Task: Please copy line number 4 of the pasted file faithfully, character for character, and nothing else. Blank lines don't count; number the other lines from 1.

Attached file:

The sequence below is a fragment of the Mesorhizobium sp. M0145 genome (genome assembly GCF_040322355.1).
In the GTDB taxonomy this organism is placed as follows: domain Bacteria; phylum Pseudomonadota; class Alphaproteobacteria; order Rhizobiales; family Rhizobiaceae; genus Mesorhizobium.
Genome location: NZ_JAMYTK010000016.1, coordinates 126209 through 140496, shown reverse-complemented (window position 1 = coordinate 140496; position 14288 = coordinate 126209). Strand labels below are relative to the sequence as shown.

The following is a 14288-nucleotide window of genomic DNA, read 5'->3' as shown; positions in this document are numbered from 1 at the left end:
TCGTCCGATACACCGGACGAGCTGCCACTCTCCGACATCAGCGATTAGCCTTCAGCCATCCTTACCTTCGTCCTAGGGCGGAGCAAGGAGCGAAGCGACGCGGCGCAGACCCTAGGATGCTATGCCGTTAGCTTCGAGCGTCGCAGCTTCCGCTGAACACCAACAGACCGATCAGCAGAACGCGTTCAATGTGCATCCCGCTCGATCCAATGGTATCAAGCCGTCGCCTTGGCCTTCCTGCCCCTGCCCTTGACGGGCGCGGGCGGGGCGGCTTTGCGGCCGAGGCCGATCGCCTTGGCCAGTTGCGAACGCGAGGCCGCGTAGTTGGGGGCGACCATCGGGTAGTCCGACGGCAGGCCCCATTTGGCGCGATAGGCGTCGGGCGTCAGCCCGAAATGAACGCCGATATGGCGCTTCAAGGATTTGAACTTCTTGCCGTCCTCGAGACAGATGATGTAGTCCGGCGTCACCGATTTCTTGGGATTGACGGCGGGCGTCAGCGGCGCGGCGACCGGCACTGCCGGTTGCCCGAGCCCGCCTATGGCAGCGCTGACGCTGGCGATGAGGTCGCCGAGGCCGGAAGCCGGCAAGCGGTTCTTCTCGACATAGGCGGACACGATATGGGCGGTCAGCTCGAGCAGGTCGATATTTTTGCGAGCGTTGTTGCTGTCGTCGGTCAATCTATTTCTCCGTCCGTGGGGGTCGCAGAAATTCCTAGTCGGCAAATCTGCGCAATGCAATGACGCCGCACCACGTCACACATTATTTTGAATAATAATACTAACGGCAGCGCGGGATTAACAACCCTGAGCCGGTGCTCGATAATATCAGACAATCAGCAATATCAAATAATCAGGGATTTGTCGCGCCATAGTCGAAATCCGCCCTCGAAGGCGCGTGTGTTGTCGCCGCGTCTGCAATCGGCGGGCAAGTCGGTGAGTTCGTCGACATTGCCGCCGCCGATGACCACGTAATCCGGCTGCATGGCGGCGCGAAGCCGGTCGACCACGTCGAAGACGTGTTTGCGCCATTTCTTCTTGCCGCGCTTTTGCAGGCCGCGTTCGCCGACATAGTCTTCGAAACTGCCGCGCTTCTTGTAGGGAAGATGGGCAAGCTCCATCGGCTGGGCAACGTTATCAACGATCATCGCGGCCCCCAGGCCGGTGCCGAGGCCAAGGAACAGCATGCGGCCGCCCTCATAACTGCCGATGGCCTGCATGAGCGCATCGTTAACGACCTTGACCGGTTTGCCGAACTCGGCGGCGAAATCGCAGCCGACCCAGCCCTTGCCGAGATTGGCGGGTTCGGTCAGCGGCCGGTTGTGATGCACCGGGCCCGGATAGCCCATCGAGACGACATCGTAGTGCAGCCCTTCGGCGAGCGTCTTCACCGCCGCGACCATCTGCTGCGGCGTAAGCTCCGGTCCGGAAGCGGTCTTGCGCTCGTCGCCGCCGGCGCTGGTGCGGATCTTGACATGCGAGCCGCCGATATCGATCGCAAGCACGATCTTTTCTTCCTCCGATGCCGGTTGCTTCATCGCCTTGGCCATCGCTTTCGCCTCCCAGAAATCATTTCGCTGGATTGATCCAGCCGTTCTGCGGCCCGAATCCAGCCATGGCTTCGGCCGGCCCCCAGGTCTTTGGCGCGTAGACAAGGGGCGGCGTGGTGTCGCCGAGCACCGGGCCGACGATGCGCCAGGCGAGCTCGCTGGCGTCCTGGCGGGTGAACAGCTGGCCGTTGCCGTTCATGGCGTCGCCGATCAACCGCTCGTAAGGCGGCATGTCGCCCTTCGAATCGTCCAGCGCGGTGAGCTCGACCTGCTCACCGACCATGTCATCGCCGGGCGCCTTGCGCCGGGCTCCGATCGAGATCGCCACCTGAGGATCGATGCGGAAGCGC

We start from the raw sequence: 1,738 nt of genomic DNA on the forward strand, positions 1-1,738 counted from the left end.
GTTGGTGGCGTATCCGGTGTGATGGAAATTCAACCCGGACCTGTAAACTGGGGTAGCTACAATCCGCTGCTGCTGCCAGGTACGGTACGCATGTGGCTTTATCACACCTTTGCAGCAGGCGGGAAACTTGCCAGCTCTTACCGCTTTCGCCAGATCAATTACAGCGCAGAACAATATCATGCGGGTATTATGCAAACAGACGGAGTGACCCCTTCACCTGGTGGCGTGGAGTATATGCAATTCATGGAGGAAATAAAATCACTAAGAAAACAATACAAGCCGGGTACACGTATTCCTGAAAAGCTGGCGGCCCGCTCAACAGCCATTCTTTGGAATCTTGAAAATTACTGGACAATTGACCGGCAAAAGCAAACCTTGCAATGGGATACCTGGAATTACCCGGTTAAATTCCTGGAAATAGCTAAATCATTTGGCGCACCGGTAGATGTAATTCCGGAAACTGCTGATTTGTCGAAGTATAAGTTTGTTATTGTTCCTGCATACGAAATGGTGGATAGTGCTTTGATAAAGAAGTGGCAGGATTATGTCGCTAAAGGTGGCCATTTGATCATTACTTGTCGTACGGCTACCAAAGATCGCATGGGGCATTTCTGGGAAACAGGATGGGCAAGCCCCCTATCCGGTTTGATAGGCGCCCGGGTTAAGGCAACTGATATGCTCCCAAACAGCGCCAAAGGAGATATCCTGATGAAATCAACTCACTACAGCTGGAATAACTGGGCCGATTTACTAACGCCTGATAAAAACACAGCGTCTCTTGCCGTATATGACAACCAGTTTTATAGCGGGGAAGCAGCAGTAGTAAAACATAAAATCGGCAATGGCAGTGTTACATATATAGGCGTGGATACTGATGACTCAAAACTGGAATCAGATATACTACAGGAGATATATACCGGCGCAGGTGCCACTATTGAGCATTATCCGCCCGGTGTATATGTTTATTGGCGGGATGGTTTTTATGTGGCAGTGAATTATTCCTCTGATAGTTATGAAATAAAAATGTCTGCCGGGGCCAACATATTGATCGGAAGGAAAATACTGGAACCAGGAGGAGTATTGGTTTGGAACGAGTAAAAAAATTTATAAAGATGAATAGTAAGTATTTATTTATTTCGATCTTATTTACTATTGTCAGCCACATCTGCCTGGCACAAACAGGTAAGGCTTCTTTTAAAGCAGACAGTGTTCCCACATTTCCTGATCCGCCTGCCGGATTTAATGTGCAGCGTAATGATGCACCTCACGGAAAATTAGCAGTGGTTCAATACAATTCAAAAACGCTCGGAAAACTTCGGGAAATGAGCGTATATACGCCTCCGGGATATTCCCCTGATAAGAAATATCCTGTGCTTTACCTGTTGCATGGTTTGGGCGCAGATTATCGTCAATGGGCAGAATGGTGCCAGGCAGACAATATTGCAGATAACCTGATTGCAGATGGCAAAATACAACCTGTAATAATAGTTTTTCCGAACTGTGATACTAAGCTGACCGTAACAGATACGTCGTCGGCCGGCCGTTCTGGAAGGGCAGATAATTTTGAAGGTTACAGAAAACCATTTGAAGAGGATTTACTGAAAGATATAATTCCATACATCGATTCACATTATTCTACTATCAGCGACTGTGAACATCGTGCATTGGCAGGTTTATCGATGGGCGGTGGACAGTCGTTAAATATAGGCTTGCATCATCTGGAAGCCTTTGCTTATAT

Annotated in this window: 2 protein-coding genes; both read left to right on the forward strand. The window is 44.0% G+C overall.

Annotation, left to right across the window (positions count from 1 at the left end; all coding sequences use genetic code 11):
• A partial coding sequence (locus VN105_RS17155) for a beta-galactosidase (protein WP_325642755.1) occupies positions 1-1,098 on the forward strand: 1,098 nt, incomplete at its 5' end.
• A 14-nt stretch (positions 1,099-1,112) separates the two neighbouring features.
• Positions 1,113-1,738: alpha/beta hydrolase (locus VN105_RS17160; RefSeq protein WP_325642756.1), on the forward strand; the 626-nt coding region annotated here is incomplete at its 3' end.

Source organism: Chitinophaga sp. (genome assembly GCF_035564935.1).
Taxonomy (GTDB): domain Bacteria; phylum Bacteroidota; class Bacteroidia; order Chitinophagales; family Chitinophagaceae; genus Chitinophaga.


The following is a 14288-nucleotide window of genomic DNA, read 5'->3' as shown; positions in this document are numbered from 1 at the left end: